This column is part of Globe Careers' Leadership Lab series, where executives and experts share their views and advice about leadership and management. Follow us at @Globe_Careers. Find all Leadership Lab stories at tgam.ca/leadershiplab
Many managers today don't relish giving feedback. In the past, feedback was associated with the annual review, a thoroughly unenjoyable hour where everyone involved couldn't wait for it to end. Today with millennials, feedback is more central to the role of manager than ever before.
Millennials want feedback. They want it now and they want it consistently, or they'll likely start looking for work elsewhere. The reality is that feedback has moved on from being an annual performance review to an everyday occurrence – or at least it should be. However, too many managers have not come to grips with the desire of millennials for feedback.
Not only does feedback make work more interesting, it reassures employees that they are still moving forward. Halted or stifled growth is unacceptable to them. They are on a mission to constantly progress and feedback helps them do so. If the key components of development are missing, millennials do what they feel they must – they leave. Giving more feedback might actually lead to millennials staying with your company.
Although it has been stated before, we'll say it again – feedback should not be confined to formal meetings. It should be on the spot, and, if possible, in the moment. A one-size-fits-all approach does not work. Here are four strategies to help you avoid homogenous feedback:
1) Balance the positive and negative feedback
2) Describe the problem specifically
3) Involve the employee in the solution
4) Establish follow-up expectations
A simple but useful framework we have been using in new managerial courses to help managers give better feedback is a simple five step model captured in the acronym SMART: giving feedback that is Specific, Measurable, Achievable, Relevant and Time-based.
Specific: When setting goals and objectives, eliminate any ambiguity or misunderstanding. Objectives that are too general leave room for misinterpretation and can lead to a potential conflict between the manager and the employee.
Measurable: In order for both the manager and the employee to know when the objective has been achieved, it must be measurable. Whether it be clear-cut measurements with hard numbers – such as increasing sales by 20 per cent – or, more intangible objectives – such as organizing two team events a month to promote team building – all objectives need to be measured.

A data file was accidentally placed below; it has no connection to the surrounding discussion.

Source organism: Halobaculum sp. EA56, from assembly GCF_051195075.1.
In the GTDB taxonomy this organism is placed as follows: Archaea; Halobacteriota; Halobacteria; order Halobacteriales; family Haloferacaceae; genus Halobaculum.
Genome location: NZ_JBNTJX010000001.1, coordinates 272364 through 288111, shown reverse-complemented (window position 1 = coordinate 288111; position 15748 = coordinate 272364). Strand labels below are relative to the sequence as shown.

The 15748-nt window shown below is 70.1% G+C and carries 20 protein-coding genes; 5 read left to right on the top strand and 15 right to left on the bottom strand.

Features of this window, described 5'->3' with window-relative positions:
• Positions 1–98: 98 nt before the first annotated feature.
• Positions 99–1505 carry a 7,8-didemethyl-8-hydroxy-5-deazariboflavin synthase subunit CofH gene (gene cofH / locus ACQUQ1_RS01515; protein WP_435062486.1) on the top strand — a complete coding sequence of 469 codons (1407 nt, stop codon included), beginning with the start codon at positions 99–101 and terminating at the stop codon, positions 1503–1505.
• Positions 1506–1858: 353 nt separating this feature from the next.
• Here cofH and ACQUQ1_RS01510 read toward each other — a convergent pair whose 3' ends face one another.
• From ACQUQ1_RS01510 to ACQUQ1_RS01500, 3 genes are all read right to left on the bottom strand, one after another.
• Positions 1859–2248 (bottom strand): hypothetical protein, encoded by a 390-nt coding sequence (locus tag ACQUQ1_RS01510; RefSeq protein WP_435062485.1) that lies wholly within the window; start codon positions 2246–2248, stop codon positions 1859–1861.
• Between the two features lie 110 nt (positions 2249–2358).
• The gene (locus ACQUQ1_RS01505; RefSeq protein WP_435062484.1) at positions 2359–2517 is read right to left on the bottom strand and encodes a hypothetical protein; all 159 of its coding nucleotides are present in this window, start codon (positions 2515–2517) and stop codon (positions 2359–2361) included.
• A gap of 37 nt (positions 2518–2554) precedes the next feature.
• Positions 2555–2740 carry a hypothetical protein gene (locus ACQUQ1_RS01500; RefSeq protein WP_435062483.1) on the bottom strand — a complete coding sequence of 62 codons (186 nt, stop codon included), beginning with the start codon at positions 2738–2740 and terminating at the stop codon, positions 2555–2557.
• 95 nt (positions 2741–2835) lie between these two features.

Achievability: Objectives should always be set jointly between managers and employees. If an objective is deemed unrealistic and impossible to achieve, employees may become disengaged and unmotivated before even making an attempt. Objectives should challenge the employee, but they must still be attainable.
Relevant: Objectives should be aligned with the overall strategic direction of the organization. Employees need to feel that their work is meaningful and contributes to the organization as a whole. Failure to set relevant objectives can result in an employee becoming unmotivated and confused about their role.
Time-based: All objectives should have a time frame so it is clear when the objective should be achieved. This could be annually, quarterly or by a specific date. Putting an actual time frame on an objective can also bring a sense of urgency – some employees work better under pressure.
The challenge of feedback begins from within. Boomers and Generation Xers need to challenge the belief that giving feedback is an uncomfortable experience. They need to view the exercise as a means to improving business.
Second, feedback on your own feedback approach is necessary. Ask your employees how you, personally, can improve. Learn how to develop your feedback skills. Feedback, after all, is a multi-person activity.
Finally, embrace your role as manager. It is your responsibility, now more than ever, to nurture, motivate and help your employees grow. Simplify the task for everyone by giving feedback. Embed feedback into the DNA of your organization. Providing short, consistent and frequent feedback sessions are more effective, and in the long run, less awkward, than the annual review.
Karl Moore (@profkjmoore) is an associate professor at the Destautels Faculty of Management at McGill University.
Sema Burney is a human resources consultant, specializing in the areas of leadership, diversity and inclusion.